Practice vs. Flow, and How to Use Both for Greater Productivity
Dmitry Davydov 11 August 2014
Getting better at what you do isn’t something that just happens; it’s something you make happen. By understanding and incorporating the principles of deliberate practice, you become more adept in your work. And practice makes it easier to slip into the state of flow: intensely focused and enjoyable work.
What Is Deliberate Practice?
Deliberate practice is a term coined by psychology professor Anders Ericsson, and it refers to the habit of consciously putting planned time and effort into building your skills. The essential elements of deliberate practice, according to Ericsson, include, “specific goals to improve performance, successive refinement through repetition, feedback and instruction.” (Source: http://www.amazon.com/The-Road-Excellence-Acquisition-Performance/dp/0805822321)
In other words, deliberate practice is not about working more or even working harder. It is a process:
first, identifying the skills that are key for doing your work,
then identifying the weak areas you have in those skills,
then deliberately working on getting better at those weak areas in your key skills.
Practice involves pushing yourself to work just a little bit beyond your comfort or ability level. Doing the same things that you’re already comfortable doing in the same way you’ve been doing them does not help you. By pushing yourself, however, you increase your abilities and get better at your work. You advance your skills. You grow.
What Is Flow? Flow is the place we all want to be when we’re working. It’s a term defined by author and psychologist Mihaly Csikszentmihalyi to mean that state you achieve when you’re “in the zone.” When you are flowing, you are at your peak. You are completely focused, unaware of other things, centered on the work, in the moment, doing it. Flow requires time. It is not something you can cause to happen: no matter how much time you have, you can’t sit down with your work and tell yourself, “Now get into the flow!” But you can create work habits that help you get there.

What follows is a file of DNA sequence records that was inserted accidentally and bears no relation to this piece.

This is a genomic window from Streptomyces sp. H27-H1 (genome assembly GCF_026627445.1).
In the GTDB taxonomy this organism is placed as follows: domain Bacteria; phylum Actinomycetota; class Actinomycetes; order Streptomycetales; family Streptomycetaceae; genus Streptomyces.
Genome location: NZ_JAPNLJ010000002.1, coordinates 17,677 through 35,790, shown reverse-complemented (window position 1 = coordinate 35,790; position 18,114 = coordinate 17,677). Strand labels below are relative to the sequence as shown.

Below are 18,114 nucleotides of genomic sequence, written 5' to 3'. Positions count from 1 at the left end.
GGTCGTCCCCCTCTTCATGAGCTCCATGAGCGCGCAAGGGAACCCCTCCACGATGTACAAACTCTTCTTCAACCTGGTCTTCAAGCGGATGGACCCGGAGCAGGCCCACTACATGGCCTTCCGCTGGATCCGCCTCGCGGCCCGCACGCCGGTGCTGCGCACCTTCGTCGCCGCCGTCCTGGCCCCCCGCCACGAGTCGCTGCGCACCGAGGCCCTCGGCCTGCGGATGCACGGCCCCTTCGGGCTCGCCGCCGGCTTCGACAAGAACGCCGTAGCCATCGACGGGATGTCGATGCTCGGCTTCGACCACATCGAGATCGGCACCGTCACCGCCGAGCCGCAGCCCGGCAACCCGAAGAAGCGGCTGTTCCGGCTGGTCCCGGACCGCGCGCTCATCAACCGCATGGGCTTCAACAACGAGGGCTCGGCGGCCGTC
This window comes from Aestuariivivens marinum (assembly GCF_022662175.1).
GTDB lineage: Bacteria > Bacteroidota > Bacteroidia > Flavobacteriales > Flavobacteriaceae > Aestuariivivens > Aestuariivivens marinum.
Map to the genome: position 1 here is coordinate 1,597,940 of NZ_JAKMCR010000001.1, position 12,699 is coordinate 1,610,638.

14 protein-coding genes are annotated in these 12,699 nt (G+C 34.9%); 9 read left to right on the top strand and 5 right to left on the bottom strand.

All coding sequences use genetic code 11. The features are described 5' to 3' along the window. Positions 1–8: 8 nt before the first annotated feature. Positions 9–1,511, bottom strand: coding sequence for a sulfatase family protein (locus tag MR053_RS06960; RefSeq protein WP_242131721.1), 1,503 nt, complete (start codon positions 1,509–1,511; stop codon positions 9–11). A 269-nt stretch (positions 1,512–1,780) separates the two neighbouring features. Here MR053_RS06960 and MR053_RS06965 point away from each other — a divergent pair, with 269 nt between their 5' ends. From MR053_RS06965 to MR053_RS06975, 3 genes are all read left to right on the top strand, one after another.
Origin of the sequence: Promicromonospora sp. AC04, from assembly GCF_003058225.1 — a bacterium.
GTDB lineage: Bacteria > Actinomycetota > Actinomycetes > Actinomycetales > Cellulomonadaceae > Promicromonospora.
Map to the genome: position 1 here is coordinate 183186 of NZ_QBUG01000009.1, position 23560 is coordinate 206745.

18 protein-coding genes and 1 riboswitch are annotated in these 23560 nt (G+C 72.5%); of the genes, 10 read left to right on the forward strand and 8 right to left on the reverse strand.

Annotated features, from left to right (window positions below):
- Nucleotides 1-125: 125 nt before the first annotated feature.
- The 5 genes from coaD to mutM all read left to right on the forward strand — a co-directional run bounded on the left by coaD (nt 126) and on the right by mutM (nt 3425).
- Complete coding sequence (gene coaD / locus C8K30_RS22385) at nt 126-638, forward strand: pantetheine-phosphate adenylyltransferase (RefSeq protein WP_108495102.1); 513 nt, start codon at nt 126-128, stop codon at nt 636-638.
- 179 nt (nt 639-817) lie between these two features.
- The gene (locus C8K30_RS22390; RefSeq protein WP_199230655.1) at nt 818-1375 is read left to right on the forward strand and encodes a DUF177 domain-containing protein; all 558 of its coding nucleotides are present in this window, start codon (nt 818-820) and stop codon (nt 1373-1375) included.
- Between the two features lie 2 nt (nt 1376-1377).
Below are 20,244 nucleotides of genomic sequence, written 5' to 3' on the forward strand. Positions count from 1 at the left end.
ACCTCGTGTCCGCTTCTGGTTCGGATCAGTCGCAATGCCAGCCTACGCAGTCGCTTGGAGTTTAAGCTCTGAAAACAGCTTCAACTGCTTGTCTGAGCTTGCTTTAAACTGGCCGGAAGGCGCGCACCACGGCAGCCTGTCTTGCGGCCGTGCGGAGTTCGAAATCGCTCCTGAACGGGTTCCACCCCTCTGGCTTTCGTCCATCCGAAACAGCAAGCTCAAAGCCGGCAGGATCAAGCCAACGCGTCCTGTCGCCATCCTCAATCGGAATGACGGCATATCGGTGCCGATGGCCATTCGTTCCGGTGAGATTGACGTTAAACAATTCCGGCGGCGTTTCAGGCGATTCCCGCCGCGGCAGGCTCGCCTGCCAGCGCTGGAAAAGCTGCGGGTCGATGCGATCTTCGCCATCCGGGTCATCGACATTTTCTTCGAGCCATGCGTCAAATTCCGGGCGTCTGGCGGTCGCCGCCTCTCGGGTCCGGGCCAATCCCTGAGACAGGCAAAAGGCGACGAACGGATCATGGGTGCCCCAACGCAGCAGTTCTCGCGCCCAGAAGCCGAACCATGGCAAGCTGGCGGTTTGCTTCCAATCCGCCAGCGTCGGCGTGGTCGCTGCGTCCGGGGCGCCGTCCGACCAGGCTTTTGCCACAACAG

What Is the Difference? Practice is something you choose to do. Flow is a way of doing, a state of experiencing the work you have chosen to do. Practice seems quite different than flow. Practice is difficult. Flow, while not easy, is energizing and good. It feels good, whereas practice can feel awkward and discouraging. But the truth is that practice is what allows you to get to flow.
How Does Practice Increase Productivity? When you practice, you hone your skills. You increase your abilities. As you increase the skill level at which you are comfortable working, you become more productive. Practice enables you to identify the sluggish or weak spots in your daily tasks and teach yourself to handle them more efficiently. Practice increases your productivity by simply upping the efficiency with which you work all the time, whether you’re “in the zone” or not.
How Does Flow Increase Productivity? Flow occurs when your skills are called upon to complete a task that is slightly challenging. Too much of a challenge, too much gap between your abilities and the goal, and your brain cannot relax enough to slip into flow. Too little challenge, and you get bored. You can do better work when you are in that place of intense focus. Distractions fade out. You aren’t tuning in and out, calling yourself back to the task, overcoming interruptions. You are simply there, in it, with your whole mind bent upon the work.
Make Practice a Habit to Achieve Flow Making deliberate practice a work habit teaches your brain how to respond to challenges. It trains you to see challenges not as an obstacle, but as an opportunity. When you are ready to meet those challenges with enhanced skills, you find it easier to slip into flow. Flow helps you to achieve the big tasks or projects that are worthwhile, but often difficult to wrap our heads around. It’s tough enough to accomplish detail items when we are busy, interrupted, and distracted. Achieving a big chunk of work on anything can seem nearly impossible. Training yourself - with deliberate practice - helps you to slip into flow and make huge steps forward on high-level work. When you can get both practice and flow into your work life on a regular basis, you will not only be able to get more done, you will be able to fully enjoy doing it.